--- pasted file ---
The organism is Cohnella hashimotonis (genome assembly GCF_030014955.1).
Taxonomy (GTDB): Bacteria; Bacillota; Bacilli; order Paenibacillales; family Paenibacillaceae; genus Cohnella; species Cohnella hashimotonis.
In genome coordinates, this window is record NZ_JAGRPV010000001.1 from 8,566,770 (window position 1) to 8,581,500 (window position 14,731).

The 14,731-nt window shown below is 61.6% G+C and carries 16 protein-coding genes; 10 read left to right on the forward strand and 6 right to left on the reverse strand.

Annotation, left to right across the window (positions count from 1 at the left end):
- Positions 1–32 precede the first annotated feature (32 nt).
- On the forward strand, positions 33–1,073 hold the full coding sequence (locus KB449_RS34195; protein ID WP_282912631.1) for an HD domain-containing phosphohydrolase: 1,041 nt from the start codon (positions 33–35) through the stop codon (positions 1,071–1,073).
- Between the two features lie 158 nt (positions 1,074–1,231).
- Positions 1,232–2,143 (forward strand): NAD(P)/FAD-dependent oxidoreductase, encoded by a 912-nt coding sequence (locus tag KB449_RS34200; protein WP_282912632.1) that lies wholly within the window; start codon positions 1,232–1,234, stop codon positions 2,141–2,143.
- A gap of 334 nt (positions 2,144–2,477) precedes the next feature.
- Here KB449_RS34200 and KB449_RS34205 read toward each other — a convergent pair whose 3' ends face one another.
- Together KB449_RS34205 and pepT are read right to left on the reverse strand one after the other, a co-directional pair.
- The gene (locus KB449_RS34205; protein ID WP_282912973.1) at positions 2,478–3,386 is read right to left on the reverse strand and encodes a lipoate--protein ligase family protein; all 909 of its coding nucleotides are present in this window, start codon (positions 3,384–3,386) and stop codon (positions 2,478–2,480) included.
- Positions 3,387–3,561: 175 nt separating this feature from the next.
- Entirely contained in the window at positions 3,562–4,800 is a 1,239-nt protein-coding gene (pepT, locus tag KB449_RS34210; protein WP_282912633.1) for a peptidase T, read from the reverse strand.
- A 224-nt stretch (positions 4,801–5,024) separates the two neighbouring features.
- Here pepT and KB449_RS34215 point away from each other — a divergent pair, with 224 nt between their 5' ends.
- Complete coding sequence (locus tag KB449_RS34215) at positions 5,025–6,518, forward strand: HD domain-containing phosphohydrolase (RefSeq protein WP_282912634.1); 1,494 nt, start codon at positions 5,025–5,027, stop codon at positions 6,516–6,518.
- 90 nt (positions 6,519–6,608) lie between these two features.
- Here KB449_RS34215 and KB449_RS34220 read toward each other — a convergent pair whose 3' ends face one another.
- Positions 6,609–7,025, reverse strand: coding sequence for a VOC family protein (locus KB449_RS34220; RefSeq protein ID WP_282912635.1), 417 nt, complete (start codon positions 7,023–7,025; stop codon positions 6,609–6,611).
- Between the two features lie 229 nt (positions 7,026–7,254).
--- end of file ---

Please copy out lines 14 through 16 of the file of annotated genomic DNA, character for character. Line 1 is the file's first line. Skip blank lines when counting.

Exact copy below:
- Positions 3,387–3,561: 175 nt separating this feature from the next.
- Entirely contained in the window at positions 3,562–4,800 is a 1,239-nt protein-coding gene (pepT, locus tag KB449_RS34210; protein WP_282912633.1) for a peptidase T, read from the reverse strand.
- A 224-nt stretch (positions 4,801–5,024) separates the two neighbouring features.